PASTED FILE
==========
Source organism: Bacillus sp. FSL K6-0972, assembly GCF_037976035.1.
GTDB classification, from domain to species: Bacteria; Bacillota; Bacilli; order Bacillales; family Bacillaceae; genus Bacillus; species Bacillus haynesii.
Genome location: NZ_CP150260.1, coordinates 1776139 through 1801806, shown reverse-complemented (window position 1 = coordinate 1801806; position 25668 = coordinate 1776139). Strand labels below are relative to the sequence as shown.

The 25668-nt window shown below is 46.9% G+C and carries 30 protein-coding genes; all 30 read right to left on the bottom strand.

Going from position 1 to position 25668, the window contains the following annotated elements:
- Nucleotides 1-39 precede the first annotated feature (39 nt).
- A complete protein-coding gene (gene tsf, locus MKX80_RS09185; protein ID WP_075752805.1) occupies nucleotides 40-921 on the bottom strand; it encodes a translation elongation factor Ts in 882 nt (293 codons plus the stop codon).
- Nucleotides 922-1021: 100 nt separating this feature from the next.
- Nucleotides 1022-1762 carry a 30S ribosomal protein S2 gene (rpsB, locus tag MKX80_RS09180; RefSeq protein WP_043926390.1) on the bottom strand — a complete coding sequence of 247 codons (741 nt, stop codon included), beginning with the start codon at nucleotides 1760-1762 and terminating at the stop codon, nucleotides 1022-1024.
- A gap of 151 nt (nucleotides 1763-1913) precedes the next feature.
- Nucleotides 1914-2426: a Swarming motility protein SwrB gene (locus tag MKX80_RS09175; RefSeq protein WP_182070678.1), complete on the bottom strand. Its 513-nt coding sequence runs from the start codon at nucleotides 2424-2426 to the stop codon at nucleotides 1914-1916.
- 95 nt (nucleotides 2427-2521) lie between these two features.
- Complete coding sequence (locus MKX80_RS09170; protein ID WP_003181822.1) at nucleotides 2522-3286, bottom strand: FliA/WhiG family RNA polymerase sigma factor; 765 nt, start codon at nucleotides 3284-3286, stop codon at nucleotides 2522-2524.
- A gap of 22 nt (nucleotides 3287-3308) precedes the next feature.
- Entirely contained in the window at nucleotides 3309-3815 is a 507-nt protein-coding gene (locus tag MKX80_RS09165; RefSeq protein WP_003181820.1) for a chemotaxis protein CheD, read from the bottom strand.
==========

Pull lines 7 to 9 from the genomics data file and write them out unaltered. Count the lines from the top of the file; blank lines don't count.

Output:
- A complete protein-coding gene (gene tsf, locus MKX80_RS09185; protein ID WP_075752805.1) occupies nucleotides 40-921 on the bottom strand; it encodes a translation elongation factor Ts in 882 nt (293 codons plus the stop codon).
- Nucleotides 922-1021: 100 nt separating this feature from the next.
- Nucleotides 1022-1762 carry a 30S ribosomal protein S2 gene (rpsB, locus tag MKX80_RS09180; RefSeq protein WP_043926390.1) on the bottom strand — a complete coding sequence of 247 codons (741 nt, stop codon included), beginning with the start codon at nucleotides 1760-1762 and terminating at the stop codon, nucleotides 1022-1024.